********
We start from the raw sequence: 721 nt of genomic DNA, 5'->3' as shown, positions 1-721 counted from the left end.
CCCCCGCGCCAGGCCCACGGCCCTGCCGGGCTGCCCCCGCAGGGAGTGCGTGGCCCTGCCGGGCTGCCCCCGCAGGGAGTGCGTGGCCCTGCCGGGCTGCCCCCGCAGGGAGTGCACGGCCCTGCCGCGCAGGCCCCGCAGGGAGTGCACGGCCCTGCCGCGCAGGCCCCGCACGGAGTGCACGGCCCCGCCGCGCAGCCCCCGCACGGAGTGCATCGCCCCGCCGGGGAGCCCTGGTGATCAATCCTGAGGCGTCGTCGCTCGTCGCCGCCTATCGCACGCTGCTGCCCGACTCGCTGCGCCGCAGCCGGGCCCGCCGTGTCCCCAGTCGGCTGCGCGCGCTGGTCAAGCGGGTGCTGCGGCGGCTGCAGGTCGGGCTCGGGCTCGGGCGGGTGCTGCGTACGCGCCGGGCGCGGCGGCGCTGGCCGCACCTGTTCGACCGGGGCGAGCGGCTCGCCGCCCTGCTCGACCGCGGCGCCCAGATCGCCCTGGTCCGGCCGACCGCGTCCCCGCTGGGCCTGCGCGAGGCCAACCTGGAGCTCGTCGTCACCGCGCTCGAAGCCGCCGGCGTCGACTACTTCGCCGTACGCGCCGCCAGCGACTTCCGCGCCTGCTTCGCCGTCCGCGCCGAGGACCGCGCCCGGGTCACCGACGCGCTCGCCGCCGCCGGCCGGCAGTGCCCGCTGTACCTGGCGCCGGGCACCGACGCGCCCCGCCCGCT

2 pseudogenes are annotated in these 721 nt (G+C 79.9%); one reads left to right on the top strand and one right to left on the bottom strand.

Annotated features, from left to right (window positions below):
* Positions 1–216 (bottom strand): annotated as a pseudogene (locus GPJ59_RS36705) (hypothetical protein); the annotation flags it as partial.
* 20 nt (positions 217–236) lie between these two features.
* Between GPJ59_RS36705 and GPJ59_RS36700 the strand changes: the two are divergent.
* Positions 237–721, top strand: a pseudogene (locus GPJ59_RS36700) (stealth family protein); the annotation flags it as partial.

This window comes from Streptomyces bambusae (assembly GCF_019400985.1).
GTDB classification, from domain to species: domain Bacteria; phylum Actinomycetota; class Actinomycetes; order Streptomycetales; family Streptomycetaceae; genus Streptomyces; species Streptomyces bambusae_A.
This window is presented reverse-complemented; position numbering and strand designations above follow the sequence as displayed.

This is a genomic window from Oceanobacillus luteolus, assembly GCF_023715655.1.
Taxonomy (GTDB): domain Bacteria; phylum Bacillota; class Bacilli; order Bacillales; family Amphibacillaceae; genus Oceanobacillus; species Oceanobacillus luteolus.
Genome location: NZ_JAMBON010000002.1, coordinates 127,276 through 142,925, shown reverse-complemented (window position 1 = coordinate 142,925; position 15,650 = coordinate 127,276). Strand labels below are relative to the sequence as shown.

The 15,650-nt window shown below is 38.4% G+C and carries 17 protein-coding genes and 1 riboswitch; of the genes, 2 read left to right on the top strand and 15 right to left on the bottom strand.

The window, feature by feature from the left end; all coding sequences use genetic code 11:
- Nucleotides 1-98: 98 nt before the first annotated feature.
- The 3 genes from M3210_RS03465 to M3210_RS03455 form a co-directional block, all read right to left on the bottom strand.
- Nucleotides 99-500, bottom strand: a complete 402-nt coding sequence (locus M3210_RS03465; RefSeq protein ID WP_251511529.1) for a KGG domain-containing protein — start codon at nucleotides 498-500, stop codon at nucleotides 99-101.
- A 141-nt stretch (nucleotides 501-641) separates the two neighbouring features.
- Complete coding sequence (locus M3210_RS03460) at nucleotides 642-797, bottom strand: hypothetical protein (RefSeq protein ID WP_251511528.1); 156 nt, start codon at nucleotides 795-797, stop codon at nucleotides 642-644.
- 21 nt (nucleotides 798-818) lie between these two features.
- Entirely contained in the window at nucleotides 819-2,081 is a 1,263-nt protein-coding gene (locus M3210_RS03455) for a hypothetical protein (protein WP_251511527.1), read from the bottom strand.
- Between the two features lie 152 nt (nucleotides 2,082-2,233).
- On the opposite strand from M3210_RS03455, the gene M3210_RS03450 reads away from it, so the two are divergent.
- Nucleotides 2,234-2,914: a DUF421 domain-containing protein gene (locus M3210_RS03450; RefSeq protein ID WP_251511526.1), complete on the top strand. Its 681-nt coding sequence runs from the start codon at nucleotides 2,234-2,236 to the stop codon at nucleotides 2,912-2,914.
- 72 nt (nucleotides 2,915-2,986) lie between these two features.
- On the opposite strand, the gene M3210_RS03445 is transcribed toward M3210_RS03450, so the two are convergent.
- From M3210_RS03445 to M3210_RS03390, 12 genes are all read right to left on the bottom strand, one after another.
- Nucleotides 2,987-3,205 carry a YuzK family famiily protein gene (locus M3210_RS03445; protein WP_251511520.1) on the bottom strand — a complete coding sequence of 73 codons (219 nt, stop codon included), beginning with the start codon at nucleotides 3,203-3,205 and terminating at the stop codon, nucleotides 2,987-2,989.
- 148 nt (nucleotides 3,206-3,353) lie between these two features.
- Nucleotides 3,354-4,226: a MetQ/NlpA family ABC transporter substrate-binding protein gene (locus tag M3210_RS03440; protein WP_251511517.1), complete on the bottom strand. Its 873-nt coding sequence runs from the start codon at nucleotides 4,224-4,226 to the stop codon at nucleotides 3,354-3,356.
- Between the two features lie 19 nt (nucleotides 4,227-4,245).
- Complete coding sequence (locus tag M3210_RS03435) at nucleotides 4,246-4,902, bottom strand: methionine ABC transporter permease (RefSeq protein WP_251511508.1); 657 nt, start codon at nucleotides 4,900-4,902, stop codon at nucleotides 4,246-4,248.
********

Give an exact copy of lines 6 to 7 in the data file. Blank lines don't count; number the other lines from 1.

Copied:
* 20 nt (positions 217–236) lie between these two features.
* Between GPJ59_RS36705 and GPJ59_RS36700 the strand changes: the two are divergent.